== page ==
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Answer to Dinogeorge
>The government has stated, as far as I know, that the man may dispose
>of the specimen as he sees fit. There's nothing wrong with him trying
>to set himself up for life. That's what any rational person would do,
>given such a windfall.
That would be true, except he already accepted a fee for Sue, from the BHI.
>philanthropically inclined rich person or foundation purchased the
>specimen from him at his asking price (more or less), then donated the
>specimen to a qualified scientific institution.
Who or what would make that determination, "qualified scientific institution?"
>avoiding the multitude of thieves out there trying to _take away_ my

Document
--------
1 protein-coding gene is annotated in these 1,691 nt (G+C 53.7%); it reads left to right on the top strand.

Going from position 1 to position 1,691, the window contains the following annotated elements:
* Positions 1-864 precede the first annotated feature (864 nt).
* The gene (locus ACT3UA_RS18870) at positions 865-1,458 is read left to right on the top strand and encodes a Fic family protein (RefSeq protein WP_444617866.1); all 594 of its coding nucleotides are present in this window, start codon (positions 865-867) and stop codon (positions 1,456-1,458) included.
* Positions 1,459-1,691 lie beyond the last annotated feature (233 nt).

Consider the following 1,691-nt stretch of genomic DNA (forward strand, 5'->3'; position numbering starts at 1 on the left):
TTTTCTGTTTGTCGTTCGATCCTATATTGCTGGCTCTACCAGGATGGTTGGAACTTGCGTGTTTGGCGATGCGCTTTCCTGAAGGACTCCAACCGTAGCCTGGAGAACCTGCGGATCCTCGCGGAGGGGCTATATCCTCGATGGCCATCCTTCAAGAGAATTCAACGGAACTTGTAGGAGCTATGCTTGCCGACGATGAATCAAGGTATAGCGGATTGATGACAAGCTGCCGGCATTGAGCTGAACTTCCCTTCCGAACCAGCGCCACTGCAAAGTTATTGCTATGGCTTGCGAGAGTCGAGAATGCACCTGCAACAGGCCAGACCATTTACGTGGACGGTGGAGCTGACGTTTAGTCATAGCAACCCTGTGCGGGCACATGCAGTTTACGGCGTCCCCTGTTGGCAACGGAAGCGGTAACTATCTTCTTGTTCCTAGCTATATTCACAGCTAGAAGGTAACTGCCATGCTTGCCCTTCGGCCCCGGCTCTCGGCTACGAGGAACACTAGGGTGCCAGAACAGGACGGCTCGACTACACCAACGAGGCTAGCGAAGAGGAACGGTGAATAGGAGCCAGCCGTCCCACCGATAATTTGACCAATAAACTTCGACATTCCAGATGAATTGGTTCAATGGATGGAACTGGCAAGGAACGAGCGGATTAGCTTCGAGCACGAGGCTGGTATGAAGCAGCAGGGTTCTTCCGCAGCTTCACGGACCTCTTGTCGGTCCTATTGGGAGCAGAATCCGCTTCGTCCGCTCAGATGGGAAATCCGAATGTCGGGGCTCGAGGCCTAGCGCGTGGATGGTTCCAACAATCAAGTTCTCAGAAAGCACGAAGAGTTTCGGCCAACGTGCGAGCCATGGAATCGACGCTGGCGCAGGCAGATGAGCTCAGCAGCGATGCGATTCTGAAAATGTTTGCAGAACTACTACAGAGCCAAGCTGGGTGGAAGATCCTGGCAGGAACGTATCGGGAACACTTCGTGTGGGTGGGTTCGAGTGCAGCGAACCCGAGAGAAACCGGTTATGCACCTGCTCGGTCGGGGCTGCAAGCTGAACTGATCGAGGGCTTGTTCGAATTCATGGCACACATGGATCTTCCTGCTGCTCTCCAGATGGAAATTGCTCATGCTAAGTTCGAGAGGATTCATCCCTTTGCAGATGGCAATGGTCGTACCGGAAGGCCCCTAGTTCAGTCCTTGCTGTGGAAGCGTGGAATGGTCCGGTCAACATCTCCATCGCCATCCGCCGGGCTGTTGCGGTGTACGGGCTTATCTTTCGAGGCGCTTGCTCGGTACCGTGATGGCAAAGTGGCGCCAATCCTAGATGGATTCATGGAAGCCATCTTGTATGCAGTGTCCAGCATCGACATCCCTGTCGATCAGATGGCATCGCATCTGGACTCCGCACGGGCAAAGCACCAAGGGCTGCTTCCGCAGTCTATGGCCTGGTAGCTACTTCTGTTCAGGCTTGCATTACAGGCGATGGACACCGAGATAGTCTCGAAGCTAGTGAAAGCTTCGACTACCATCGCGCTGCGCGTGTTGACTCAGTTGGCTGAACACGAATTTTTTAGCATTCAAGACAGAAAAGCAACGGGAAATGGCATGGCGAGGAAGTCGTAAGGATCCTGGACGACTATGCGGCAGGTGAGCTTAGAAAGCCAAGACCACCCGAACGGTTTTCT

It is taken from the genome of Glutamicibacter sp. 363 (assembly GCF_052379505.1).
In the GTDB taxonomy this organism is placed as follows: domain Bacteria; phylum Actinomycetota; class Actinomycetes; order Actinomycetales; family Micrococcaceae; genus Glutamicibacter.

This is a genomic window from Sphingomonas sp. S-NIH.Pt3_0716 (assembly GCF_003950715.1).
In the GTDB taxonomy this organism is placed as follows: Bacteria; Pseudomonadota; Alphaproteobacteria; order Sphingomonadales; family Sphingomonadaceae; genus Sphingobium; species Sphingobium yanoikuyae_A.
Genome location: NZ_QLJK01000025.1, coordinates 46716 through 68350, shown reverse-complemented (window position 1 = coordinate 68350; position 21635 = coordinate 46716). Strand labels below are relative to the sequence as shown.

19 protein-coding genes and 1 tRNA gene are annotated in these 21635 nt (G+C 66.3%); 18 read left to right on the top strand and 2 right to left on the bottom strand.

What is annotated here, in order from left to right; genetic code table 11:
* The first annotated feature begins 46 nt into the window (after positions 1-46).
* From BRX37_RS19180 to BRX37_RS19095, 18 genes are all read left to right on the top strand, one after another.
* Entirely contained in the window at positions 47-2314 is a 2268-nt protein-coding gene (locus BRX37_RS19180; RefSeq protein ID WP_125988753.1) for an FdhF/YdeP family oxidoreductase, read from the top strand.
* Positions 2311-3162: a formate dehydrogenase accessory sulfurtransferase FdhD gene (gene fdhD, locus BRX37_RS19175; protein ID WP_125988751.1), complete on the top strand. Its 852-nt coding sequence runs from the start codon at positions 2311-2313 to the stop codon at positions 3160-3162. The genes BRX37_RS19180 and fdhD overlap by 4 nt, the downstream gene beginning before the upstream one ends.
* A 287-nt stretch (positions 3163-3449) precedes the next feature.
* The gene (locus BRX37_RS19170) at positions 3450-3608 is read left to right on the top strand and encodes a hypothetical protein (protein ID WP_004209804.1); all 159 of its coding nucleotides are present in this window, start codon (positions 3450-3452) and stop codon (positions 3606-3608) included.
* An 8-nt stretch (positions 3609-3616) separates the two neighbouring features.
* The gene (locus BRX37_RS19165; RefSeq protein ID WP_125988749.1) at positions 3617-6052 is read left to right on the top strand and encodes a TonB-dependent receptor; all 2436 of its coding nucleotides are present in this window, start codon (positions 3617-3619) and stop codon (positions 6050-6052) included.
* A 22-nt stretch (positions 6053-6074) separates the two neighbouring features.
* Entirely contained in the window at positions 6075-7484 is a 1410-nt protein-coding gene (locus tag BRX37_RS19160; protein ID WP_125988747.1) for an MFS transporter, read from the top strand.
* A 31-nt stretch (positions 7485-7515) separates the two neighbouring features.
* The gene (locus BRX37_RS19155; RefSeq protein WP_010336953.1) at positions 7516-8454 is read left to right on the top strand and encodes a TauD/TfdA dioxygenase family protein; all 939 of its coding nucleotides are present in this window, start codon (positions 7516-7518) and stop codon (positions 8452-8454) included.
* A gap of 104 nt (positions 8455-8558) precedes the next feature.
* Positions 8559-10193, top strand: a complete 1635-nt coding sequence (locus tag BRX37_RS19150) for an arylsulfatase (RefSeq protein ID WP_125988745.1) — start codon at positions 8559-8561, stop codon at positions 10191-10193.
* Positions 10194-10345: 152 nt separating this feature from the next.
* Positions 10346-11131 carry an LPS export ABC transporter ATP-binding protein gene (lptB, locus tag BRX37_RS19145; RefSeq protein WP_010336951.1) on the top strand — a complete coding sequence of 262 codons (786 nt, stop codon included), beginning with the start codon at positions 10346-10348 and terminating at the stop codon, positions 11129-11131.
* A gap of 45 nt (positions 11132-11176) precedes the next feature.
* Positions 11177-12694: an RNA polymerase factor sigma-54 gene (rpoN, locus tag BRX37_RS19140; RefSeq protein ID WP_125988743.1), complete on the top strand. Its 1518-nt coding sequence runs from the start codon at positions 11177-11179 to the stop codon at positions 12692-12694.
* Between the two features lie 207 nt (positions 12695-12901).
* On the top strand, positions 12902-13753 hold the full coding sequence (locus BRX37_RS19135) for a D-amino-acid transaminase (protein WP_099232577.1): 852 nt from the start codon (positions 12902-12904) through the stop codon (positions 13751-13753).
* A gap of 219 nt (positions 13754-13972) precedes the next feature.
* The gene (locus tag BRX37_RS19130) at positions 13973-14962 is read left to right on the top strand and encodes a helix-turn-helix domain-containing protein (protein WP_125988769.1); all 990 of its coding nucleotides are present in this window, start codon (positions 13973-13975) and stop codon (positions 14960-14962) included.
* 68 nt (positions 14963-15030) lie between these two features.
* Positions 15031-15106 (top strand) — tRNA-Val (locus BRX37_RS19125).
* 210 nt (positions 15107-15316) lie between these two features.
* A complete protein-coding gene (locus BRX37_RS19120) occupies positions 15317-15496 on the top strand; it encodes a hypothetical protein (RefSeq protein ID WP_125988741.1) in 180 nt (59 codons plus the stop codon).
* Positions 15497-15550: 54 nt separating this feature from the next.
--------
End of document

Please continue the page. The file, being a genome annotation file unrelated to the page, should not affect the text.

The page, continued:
>money and my property for nothing.
Deja vu...didn't that already happen in this case?
>If he were to donate the specimen to science, science would simply
>walk off with it. A few scientists would publish a few papers on it
>(for which they would be paid from various grants and other income
>sources), and he would be left with nothing but, perhaps, a little
>plaque with his name on it in some museum. And that would be that.
Okay, since we're playing "what if" here, building scenarios in the
sky, what if Williams only donated the USE of Sue...retained all
commercial rights to the specimen. In other words, what if he gave
scientists the right to study Sue in exchange for prep hours, signed a
50 year lease with, say the National Museum, in exchange for a fat
percentage of every admission charged to see Sue - - why wouldn't that
serve the scientist and the capitalist? Hmmmm? Does the "American
Way" have to be an all or nothing proposition?